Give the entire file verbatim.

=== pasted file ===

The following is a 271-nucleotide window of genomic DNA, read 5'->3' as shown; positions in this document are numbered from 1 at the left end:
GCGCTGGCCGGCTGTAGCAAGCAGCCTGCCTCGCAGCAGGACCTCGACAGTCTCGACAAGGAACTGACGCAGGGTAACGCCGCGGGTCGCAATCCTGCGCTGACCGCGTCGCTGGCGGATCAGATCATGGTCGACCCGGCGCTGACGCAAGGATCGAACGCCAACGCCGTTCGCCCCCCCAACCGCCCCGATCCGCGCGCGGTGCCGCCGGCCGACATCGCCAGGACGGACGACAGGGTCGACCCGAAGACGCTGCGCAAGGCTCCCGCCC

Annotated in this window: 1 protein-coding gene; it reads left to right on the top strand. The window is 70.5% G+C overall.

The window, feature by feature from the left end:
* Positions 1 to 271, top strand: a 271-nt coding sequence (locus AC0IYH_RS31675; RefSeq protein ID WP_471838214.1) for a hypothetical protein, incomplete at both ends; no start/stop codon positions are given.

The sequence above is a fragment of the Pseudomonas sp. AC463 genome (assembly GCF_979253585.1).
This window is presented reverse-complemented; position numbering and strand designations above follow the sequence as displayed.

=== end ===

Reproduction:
The following is a 271-nucleotide window of genomic DNA, read 5'->3' as shown; positions in this document are numbered from 1 at the left end:
GCGCTGGCCGGCTGTAGCAAGCAGCCTGCCTCGCAGCAGGACCTCGACAGTCTCGACAAGGAACTGACGCAGGGTAACGCCGCGGGTCGCAATCCTGCGCTGACCGCGTCGCTGGCGGATCAGATCATGGTCGACCCGGCGCTGACGCAAGGATCGAACGCCAACGCCGTTCGCCCCCCCAACCGCCCCGATCCGCGCGCGGTGCCGCCGGCCGACATCGCCAGGACGGACGACAGGGTCGACCCGAAGACGCTGCGCAAGGCTCCCGCCC

Annotated in this window: 1 protein-coding gene; it reads left to right on the top strand. The window is 70.5% G+C overall.

The window, feature by feature from the left end:
* Positions 1 to 271, top strand: a 271-nt coding sequence (locus AC0IYH_RS31675; RefSeq protein ID WP_471838214.1) for a hypothetical protein, incomplete at both ends; no start/stop codon positions are given.

The sequence above is a fragment of the Pseudomonas sp. AC463 genome (assembly GCF_979253585.1).
This window is presented reverse-complemented; position numbering and strand designations above follow the sequence as displayed.